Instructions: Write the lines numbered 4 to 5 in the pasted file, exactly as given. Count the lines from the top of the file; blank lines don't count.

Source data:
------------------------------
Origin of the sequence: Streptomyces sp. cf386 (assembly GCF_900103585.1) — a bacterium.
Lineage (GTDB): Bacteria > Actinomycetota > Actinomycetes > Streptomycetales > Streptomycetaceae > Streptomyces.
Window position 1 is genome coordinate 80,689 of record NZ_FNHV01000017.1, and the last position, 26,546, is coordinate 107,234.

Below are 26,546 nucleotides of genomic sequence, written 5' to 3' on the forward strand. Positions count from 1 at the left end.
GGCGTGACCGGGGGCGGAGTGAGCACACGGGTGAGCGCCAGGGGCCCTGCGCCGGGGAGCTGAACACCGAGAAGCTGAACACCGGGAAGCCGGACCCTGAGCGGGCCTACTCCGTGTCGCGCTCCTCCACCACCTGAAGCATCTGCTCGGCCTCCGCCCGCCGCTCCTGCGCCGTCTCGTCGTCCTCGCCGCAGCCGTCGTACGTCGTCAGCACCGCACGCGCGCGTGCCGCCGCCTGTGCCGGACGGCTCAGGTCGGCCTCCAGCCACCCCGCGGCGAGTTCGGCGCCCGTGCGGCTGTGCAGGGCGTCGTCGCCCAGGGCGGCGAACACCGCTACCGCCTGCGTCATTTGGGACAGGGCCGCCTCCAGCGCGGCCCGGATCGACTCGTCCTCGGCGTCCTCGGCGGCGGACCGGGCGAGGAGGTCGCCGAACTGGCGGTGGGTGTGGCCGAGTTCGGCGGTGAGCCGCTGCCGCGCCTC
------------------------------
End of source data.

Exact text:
Below are 26,546 nucleotides of genomic sequence, written 5' to 3' on the forward strand. Positions count from 1 at the left end.
GGCGTGACCGGGGGCGGAGTGAGCACACGGGTGAGCGCCAGGGGCCCTGCGCCGGGGAGCTGAACACCGAGAAGCTGAACACCGGGAAGCCGGACCCTGAGCGGGCCTACTCCGTGTCGCGCTCCTCCACCACCTGAAGCATCTGCTCGGCCTCCGCCCGCCGCTCCTGCGCCGTCTCGTCGTCCTCGCCGCAGCCGTCGTACGTCGTCAGCACCGCACGCGCGCGTGCCGCCGCCTGTGCCGGACGGCTCAGGTCGGCCTCCAGCCACCCCGCGGCGAGTTCGGCGCCCGTGCGGCTGTGCAGGGCGTCGTCGCCCAGGGCGGCGAACACCGCTACCGCCTGCGTCATTTGGGACAGGGCCGCCTCCAGCGCGGCCCGGATCGACTCGTCCTCGGCGTCCTCGGCGGCGGACCGGGCGAGGAGGTCGCCGAACTGGCGGTGGGTGTGGCCGAGTTCGGCGGTGAGCCGCTGCCGCGCCTC